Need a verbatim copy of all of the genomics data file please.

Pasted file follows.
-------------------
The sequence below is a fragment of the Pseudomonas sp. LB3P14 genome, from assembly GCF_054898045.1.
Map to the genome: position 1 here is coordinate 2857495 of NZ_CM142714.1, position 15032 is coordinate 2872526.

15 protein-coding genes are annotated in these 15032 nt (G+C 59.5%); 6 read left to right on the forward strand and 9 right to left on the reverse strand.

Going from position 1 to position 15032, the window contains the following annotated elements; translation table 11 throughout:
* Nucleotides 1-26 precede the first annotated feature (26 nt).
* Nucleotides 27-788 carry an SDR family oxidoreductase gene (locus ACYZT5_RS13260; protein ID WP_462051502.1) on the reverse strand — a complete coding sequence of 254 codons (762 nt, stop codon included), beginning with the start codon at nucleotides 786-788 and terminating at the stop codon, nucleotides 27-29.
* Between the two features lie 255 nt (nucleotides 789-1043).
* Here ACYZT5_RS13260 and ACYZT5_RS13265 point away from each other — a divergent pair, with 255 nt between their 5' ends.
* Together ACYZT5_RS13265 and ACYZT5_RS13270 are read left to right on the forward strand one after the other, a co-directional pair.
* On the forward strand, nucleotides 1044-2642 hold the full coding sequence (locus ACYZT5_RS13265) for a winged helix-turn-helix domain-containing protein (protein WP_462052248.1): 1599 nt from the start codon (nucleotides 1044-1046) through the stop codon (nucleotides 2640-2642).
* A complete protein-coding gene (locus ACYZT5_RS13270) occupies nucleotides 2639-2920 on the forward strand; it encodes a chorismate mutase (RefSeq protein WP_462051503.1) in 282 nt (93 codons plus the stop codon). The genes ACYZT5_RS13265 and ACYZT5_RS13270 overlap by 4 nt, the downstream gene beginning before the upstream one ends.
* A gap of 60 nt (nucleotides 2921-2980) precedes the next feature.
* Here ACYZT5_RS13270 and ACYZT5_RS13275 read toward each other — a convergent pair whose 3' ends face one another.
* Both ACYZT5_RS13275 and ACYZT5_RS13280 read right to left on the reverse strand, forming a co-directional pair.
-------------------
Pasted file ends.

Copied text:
The sequence below is a fragment of the Pseudomonas sp. LB3P14 genome, from assembly GCF_054898045.1.
Map to the genome: position 1 here is coordinate 2857495 of NZ_CM142714.1, position 15032 is coordinate 2872526.

15 protein-coding genes are annotated in these 15032 nt (G+C 59.5%); 6 read left to right on the forward strand and 9 right to left on the reverse strand.

Going from position 1 to position 15032, the window contains the following annotated elements; translation table 11 throughout:
* Nucleotides 1-26 precede the first annotated feature (26 nt).
* Nucleotides 27-788 carry an SDR family oxidoreductase gene (locus ACYZT5_RS13260; protein ID WP_462051502.1) on the reverse strand — a complete coding sequence of 254 codons (762 nt, stop codon included), beginning with the start codon at nucleotides 786-788 and terminating at the stop codon, nucleotides 27-29.
* Between the two features lie 255 nt (nucleotides 789-1043).
* Here ACYZT5_RS13260 and ACYZT5_RS13265 point away from each other — a divergent pair, with 255 nt between their 5' ends.
* Together ACYZT5_RS13265 and ACYZT5_RS13270 are read left to right on the forward strand one after the other, a co-directional pair.
* On the forward strand, nucleotides 1044-2642 hold the full coding sequence (locus ACYZT5_RS13265) for a winged helix-turn-helix domain-containing protein (protein WP_462052248.1): 1599 nt from the start codon (nucleotides 1044-1046) through the stop codon (nucleotides 2640-2642).
* A complete protein-coding gene (locus ACYZT5_RS13270) occupies nucleotides 2639-2920 on the forward strand; it encodes a chorismate mutase (RefSeq protein WP_462051503.1) in 282 nt (93 codons plus the stop codon). The genes ACYZT5_RS13265 and ACYZT5_RS13270 overlap by 4 nt, the downstream gene beginning before the upstream one ends.
* A gap of 60 nt (nucleotides 2921-2980) precedes the next feature.
* Here ACYZT5_RS13270 and ACYZT5_RS13275 read toward each other — a convergent pair whose 3' ends face one another.
* Both ACYZT5_RS13275 and ACYZT5_RS13280 read right to left on the reverse strand, forming a co-directional pair.